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The true healing power of community celebration.

Natalie Snooke - Monday, January 30, 2017

The-healing-power-of-community-connection

Community celebrations are not just good fun - our soul yearns for this healing connection.  

On the weekend I was honoured to participate in One Day in Fremantle and Silence Speaks - two very special community events that each created a profound sense of celebration, connection and empowerment like I have never before experienced. 

On Saturday 28 January, One Day in Fremantle was the City of Fremantle's alternative to the traditional Australia Day. 

Celebrations held on this day meant that Noongar people, the local Aboriginal custodians of the land, could share their culture and celebrate being Australian, just like the rest of us. 

In the 15,000 crowd it was tremendous to see a proud cohort of Aboriginal people fully-engaged and abundantly sharing their culture through song, dance, conversation and ceremony - their sincerity was palpable, drawing a tear or a smile from everyone around them. Celebrating alongside each other as Australians there was a natural cameraderie, a sense of understanding, of love and indeed, oneness.  

It's times like this when we realise that our human heart yearns to simply connect person-to-person. And when we do, it brings us deep happiness, understanding and healing.

On Sunday 29 January, Silence Speaks was the Save the Beeliar Wetlands silent gathering in Forrest Place, Perth. Over 1000 people came together, standing in silence and stillness for one hour against the destruction of native wetlands. Standing together as a group of passionate, caring citizens, choosing to rise above government adversity, was incredibly powerful. The aftermath of joy was unbelievable, giving us a renewed sense of energy, hope and purpose.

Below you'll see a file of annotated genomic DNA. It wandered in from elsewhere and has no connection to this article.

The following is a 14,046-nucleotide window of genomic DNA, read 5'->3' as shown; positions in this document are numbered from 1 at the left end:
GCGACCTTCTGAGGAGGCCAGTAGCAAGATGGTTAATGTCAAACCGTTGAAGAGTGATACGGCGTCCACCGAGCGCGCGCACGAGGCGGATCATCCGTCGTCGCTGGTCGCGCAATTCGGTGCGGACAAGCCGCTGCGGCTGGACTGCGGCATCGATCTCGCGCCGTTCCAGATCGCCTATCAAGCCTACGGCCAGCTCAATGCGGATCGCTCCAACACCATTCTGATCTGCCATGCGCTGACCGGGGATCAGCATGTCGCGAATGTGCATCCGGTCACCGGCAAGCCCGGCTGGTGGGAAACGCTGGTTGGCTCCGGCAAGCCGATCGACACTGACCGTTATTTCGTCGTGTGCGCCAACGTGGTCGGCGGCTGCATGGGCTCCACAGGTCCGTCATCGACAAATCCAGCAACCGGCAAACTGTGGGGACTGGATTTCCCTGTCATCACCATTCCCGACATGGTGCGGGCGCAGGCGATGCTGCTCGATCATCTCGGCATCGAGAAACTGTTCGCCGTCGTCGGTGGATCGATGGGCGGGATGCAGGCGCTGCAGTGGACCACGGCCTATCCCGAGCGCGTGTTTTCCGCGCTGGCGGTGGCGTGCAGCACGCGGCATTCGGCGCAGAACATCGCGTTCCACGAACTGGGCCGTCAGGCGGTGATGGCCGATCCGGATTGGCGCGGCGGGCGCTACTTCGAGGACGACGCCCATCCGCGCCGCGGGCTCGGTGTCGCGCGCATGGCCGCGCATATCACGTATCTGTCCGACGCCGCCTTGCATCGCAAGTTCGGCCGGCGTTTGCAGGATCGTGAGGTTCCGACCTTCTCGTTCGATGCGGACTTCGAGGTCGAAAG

We want a safe world. We want world peace. We want our community to thrive. We want our children to be happy. We want our environment to remain in tact.

Yet when we focus on staying at home, fixated 'in our own world' or behind the safety of a screen without making a real-life community contribution, not only do we increase our risk of mental illness such as anxiety and depression, we rob ourselves and each other of the chance to learn, grow and become better people, in the way that nature intended us to - through human connection.   

Numerous studies throughout the world have proven the link between social interaction, well-being and a decreased risk of mental health disease, such as anxiety and depression. (Source: Western Australian Department of Sport and Recreation).

Next time you gather in community - for your yoga or meditation class, for your children's sporting event, at your local community centre, for a volunteer meeting, busy-bee or for a larger-scale community celebration - embrace the chance to learn from and connect with those around you. Celebrate your common-purpose. Trust in the natural healing that can come when our minds and hearts unite.  

And if you aren't already actively involved in your community, find out the opportunities in your local area and commit to becoming more involved in 2017.

Immense gratitude goes to the volunteer teams who put both events together - thank you for your tireless work and energy! May we each relish the great healing and joy that comes from making a meaningful contribution to our community - irrespective of outcomes - but simply for the greater good of all.

With joy,
Natalie



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